The Yorkshire Group meets at least four times a year. The annual programme usually includes a peer review, a business-related session, a social or indexing-relevant visit and our AGM followed by a Christmas meal. The group includes experienced and new indexers as well as students. It is a welcoming and friendly group offering members support and encouragement as well as opportunities for continued professional development. All SI and SfEP members are welcome from near and far.
The Yorkshire Group runs a discussion forum that is open to all members of the Society.
For further information, please contact the Yorkshire group coordinator, Melanie Gee: firstname.lastname@example.org
Forthcoming meetings for 2019
Wed 19th June, 10:30-11:30am – Tour of Leeds Library
Followed by lunch. The tour is free but those who want to come along do need to book themselves onto the tour via the Leeds Library website. There’s a thread with the relevant links in our group forum.
Founded in 1768, the Leeds Library is the oldest surviving subscription library in the British Isles
Saturday 12 October, 11.00 am – Café Create, Burton Street, Wakefield WF1 2EB
Group discussion on handling the metatopic
Thursday 5 December, 11.30 am – ASK York, The Grand Assembly Rooms, Blake Street, York, YO1 8QG
Christmas lunch and AGM.
Wednesday 6 March, 11.00 a.m – Sheffield, Quaker Meeting House, 10 St James Street, Sheffield S1 2EW
Four of us met for our peer review meeting on Wednesday 6th March at the Friends Meeting House, Sheffield. Our text was High Street performance and evolution: a brief guide to the evidence, an interesting and surprisingly upbeat research summary document published some five years ago; we suspected the picture might be a little different today.
As usual our indexes included lots of different headings and details teased from a densely packed document. We debated what the metatopic(s) might be (high streets/town centres, certainly, but also probably shoppers, and perhaps also the strength of the evidence base), and how their recognition (or not) influenced our indexing of them. (Incidentally we plan to have an informal session on the metatopic this October.) Other points of discussion included how we handled the endnotes, and whether/how the nature of the document and its intended readership influenced how densely we indexed. One issue with this particular text was the sheer amount of information packed onto each page, which led to ‘just’ page numbers as locators feeling rather inadequate.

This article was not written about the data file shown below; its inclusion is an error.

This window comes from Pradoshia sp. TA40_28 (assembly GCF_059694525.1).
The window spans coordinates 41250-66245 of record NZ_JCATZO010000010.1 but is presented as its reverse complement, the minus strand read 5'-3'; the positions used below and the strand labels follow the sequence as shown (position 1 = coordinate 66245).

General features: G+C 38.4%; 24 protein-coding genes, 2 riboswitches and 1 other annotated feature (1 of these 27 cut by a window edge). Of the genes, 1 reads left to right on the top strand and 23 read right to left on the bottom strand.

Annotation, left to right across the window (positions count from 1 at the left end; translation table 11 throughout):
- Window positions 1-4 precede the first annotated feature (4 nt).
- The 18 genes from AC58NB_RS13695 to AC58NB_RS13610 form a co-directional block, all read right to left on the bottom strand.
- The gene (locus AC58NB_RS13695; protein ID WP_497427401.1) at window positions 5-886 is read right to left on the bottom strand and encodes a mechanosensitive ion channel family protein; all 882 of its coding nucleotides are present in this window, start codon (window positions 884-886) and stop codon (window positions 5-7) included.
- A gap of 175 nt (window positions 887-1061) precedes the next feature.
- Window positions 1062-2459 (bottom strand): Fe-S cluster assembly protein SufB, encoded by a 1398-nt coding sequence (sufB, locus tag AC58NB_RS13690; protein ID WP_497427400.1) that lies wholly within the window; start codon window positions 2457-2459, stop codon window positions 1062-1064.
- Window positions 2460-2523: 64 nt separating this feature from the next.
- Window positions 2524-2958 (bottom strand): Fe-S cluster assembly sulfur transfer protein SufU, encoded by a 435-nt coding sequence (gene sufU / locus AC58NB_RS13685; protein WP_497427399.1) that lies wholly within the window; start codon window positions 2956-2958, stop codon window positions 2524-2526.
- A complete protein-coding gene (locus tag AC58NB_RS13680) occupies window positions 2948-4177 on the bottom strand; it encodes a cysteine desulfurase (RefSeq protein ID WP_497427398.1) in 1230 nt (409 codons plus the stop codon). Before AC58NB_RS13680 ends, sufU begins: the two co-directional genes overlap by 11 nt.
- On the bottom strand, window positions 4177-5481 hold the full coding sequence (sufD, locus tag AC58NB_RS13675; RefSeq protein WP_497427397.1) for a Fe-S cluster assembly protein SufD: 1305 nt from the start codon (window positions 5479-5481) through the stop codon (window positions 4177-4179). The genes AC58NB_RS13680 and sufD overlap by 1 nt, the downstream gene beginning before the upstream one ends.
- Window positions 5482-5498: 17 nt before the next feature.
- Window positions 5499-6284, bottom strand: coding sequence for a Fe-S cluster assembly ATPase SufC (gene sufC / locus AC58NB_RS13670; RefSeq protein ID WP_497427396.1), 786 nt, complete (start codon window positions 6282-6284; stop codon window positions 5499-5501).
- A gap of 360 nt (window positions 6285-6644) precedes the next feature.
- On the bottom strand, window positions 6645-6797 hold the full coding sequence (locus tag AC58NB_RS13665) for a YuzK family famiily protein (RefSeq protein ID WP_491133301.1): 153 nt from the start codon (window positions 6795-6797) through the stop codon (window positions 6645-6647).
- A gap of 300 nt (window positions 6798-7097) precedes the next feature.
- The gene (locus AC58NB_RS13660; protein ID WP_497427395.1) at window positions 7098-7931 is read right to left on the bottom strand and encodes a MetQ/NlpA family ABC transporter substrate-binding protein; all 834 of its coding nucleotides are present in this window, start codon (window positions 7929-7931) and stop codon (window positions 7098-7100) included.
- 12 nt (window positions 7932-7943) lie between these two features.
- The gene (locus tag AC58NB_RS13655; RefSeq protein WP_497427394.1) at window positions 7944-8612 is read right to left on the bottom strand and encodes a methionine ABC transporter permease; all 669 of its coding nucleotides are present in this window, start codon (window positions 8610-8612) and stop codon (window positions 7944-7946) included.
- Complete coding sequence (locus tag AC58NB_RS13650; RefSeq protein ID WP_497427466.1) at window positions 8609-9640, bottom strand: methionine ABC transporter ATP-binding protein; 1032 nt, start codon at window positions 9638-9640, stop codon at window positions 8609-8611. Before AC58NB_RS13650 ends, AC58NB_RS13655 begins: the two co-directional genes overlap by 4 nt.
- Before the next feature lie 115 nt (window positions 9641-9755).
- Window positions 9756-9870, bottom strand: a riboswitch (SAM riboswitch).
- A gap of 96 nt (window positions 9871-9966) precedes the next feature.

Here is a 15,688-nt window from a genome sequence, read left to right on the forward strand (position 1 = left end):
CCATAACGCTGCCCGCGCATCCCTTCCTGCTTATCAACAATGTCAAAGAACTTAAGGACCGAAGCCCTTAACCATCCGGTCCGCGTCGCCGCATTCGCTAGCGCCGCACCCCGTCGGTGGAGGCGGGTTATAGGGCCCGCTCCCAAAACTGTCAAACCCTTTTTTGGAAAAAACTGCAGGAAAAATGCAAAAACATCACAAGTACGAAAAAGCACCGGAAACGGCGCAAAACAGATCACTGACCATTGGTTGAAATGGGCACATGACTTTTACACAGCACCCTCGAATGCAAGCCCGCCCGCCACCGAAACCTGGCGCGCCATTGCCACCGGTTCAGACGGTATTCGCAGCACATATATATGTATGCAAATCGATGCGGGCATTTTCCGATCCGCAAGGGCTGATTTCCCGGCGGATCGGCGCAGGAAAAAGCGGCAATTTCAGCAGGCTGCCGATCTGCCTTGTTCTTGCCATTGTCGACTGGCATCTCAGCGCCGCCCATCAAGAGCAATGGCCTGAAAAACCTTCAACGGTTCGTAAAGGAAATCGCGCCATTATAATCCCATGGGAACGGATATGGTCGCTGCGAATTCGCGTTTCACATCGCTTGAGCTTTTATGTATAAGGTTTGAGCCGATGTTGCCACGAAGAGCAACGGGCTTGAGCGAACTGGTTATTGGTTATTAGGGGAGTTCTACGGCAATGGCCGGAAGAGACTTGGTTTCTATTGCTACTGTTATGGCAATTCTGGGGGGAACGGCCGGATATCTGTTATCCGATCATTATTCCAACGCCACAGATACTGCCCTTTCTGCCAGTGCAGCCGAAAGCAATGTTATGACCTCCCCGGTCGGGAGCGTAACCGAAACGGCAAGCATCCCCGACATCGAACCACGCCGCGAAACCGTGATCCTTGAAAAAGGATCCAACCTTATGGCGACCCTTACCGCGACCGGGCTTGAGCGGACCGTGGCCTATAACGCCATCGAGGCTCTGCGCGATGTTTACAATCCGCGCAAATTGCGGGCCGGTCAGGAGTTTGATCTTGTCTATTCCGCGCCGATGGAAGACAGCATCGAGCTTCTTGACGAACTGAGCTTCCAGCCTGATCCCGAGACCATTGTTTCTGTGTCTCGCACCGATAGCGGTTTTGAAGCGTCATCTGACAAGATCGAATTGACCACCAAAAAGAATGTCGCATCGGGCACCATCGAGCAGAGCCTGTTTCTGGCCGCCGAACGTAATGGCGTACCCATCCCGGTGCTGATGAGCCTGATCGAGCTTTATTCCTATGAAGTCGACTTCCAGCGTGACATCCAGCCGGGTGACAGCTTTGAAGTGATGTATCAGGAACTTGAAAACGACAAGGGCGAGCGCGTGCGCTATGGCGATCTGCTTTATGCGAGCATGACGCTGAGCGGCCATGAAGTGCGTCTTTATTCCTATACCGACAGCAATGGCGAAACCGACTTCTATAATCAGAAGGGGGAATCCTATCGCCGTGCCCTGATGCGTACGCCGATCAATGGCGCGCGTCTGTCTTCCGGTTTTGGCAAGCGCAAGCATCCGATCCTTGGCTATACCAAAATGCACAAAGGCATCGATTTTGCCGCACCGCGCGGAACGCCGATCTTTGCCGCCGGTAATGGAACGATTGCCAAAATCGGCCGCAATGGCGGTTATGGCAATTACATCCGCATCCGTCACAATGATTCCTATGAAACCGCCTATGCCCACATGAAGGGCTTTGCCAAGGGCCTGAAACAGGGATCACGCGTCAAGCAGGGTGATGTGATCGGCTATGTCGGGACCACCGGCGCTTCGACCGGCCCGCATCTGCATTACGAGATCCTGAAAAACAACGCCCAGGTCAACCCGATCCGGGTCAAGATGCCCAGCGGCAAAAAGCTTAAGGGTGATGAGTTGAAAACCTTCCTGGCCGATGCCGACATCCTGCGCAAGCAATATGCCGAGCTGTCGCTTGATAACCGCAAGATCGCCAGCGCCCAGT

I trialled the use of arranging topic cards on the table which we could take in turns to select from, to help prioritise and focus our discussion (see picture). It was quite fun, and I thought this technique would potentially come into its own with larger groups and/or groups with mixed levels of indexing experience, including students. Speaking of whom, everyone expressed a keen desire to meet some of our student indexers in future meetings. Please don’t be shy and come along if you can!
Afterwards, three of us enjoyed lunch at the consistently excellent Blue Moon café. Our next meeting is a guided tour of the Leeds Library in June, date to be confirmed.
Wednesday 5 December 2018, 11.30 am – ASK York, The Grand Assembly Rooms, Blake Street, York, YO1 8QG
Six of our members met for an enjoyable Christmas lunch and our informal AGM. We reviewed the year, and planned events for 2019. Ruth Ellis stepped down as group leader and Melanie Gee has now taken on the role.
Saturday 20 October 2018, 11.00 am – Café Create, Burton Street, Wakefield WF1 2EB
This year’s peer review was for the introductory booklet Manage Your Pain from the charity Pain Concern. Whilst on the surface this seems a simple text, it certainly gave us plenty for discussion. We compared the use of specialist medical terms with lay users terms, how to handle the metatopic, the use of verbs rather than nouns as the entry term, consistency of phrasing, whether to index images and text on the same page, and what terms the reader might use that do not exist in the text. The booklet also led to us all considering our own daily routines whilst indexing, including posture, getting enough exercise, and how to manage the housework!
Wednesday 20 June 2018 – Halifax 11.00 am. Meeting at the train station entrance HX1 1QU
Group walking tour of Halifax including a look round the Minster, the new library, Piece Hall and Town Hall followed by lunch at the Square Chapel Café
Monday 23 April 2018, 11.00 a.m – Sheffield, Quaker Meeting House, 10 St James Street, Sheffield S1 2EW
A discussion session on client relationship management. We covered the lifecycle of managing a client, from first negotiations, through managing the indexing schedule, crisis management and discussed how to evaluate your clients in terms of your business. This was followed by lunch at the Blue Moon Café
Wednesday 6 December 2017, 11.30 am – ASK York, The Grand Assembly Rooms, Blake Street, York, YO1 8QG
Seven group members met on Wednesday 7th December for our informal annual AGM and Christmas lunch at ASK in the Assembly Rooms, York. We reviewed the meetings we’d held in 2017 and checked the status of our accounts. Then we scheduled social meetings, a peer review, and workshop session for 2018 before enjoying lunch. During the meal we discussed the new website & other indexing topics.
Saturday 7 October 2017, 11.00 am – Café Create, Burton Street, Wakefield WF1 2EB